Category: Features

The sky’s the limit

Warm weather entices us to think “outdoors.” The trend in creating outdoor living spaces has steadily increased throughout the years. Trellises, arbors, pergolas, decks, porches and gazebos create great outdoor spaces allowing us to share tranquil time in nature with family and friends. In fact, a well-planned outdoor space can increase curb appeal and add to the resale value of your home. Start by researching the possibilities. To help get you started, here are some essential things you need to know about selecting the type of structure and how much each stands to cost. Don’t forget to use an...

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Embrace moondust for your plantings

Spring planting season, with longer, warmer, brighter days, is when gardeners traditionally celebrate the resurgence of the sun. But some growers are also inclined to embrace the night sky and the moon, whose cyclical phases, they believe, can help them produce bigger, better crops. Google the term “moon phase gardening” and results will run the gamut from venerable publications like the Old Farmer’s Almanac to an array of spiritual new age enthusiasts and off the grid homesteaders. Despite a diversity of backgrounds, they share an almost fervent belief that the moon’s alchemy makes a huge difference in the quality of crop production. Many who work the soil learned early on the lore of planting by the moon from family elders handing down their knowledge through generations. But each season, it seems, new disciples  are discovering the wisdom of the ‘old ways’ when they choose to practice more natural methods of organic and biodiversity gardening. For others, who remain totally in the dark, the venerable Old Farmer’s Almanac’s 2019 edition dispels the notion that moon phase gardening has anything to do with sowing seeds at midnight. Neither is it astrology, the Almanac states, though some ‘true believers’ have connected the dots to include the implications of star signs and beyond. Dorchester County Master Gardener Laetitia Sands does not claim to be an expert, though she’s explored lunar gardening premises (and promises!),...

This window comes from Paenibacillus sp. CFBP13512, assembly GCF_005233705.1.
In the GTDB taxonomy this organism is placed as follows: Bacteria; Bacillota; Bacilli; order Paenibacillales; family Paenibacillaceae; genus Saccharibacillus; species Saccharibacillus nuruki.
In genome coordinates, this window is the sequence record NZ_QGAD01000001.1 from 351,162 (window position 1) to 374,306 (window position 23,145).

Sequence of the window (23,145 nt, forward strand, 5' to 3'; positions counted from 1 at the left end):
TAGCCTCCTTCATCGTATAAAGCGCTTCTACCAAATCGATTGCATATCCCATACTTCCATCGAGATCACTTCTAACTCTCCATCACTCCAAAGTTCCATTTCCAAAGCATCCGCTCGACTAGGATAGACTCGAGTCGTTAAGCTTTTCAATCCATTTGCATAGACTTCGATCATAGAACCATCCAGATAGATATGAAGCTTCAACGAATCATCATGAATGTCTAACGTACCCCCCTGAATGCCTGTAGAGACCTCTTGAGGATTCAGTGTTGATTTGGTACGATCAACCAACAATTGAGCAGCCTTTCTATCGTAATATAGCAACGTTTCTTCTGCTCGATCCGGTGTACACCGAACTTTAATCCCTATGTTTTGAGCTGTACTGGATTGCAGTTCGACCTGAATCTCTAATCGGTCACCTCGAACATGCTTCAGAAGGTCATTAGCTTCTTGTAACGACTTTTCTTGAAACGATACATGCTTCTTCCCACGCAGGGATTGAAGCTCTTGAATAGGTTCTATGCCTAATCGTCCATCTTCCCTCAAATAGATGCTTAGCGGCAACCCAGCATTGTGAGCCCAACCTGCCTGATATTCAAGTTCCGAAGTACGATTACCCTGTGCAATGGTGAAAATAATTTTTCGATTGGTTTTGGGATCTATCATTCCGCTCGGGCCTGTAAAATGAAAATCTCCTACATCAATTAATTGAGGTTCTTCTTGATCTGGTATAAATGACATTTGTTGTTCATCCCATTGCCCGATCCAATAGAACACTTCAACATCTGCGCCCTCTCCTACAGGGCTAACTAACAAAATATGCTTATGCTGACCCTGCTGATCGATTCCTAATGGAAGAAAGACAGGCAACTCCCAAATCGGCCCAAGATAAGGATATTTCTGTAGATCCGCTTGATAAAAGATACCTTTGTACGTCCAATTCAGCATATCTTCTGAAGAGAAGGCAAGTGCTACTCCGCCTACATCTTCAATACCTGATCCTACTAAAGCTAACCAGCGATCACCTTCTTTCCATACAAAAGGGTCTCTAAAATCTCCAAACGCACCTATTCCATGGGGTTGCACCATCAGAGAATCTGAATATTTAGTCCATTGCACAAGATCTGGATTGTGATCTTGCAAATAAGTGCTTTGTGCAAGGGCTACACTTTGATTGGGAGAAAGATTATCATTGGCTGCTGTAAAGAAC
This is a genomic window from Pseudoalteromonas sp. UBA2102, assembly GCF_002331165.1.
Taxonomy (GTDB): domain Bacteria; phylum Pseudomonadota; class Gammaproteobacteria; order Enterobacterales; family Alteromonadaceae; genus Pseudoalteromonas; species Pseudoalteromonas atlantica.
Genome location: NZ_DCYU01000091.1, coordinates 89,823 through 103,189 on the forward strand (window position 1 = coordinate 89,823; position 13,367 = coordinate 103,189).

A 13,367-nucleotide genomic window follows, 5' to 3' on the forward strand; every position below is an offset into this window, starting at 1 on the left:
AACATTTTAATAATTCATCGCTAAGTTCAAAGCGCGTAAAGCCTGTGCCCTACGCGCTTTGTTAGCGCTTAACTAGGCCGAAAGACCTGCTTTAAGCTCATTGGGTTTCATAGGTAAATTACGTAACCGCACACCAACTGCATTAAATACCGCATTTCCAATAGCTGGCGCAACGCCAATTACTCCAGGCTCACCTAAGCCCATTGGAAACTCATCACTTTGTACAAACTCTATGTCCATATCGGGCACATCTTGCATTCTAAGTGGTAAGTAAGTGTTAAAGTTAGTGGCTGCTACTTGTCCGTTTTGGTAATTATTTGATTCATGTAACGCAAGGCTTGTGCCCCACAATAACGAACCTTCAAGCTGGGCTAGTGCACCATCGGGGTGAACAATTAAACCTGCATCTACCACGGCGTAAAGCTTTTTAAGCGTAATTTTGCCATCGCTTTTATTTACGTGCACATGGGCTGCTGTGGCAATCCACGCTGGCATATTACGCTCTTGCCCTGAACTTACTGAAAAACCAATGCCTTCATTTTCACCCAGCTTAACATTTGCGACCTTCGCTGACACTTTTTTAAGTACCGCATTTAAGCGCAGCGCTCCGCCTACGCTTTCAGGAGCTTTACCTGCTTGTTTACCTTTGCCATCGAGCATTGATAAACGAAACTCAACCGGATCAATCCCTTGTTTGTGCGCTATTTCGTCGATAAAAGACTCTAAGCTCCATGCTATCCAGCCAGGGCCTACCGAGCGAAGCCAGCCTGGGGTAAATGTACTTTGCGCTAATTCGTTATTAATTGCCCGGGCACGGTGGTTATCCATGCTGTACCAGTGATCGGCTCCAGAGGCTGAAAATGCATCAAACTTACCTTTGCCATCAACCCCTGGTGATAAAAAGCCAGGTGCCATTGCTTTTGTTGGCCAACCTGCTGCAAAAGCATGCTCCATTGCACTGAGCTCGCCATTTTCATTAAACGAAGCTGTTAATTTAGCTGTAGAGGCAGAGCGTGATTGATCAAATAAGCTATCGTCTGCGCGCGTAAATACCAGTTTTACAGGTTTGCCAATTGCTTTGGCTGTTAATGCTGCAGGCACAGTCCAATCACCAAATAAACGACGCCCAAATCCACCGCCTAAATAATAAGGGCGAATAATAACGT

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Ready to start your own moon garden?

We’re used to selecting plants to adorn our surroundings according to how much sun or shade they prefer. But some flowers wait until the sun sets to truly shine. These are the florae whose late (in the day) blooms emit intoxicating scents perfect for luring night pollinators, and, if they’re lucky, people who’ve discovered the peaceful pleasures and sensory delights of a garden at night. More people are discovering the pleasure of enjoying the fruits of their gardening labors after dark, when the air is cooler, and the busy rush of day is past. For horticulturalist Heather Wheatley at Homestead Gardens, a moon garden makes perfect sense for people working from sun up to sun down, lacking the time to enjoy the outdoor sanctuaries they created. One of her favorite moonlight delights is the Yucca, a member of the Agave family, whose flower blooms in the evening and attracts its own pollinator, the tiny yucca or pronuba moth. Another is Night Phlox (Zaluzianskya)—one variety is nicknamed “Midnight Candy.” White flowers which reflect moonlight make up the main palette element, but often they are tinged with touches of pink, gray and other accent hues. “There’s a range of shades from light to deeper with a variety of textures,” Wheatley added. Homestead horticulturalists also recommend, no surprise here, Coreopsis “Moonbeam,” which becomes iridescent after dark, Moonflower, Four O’Clock, Jasmine, Tuberose and...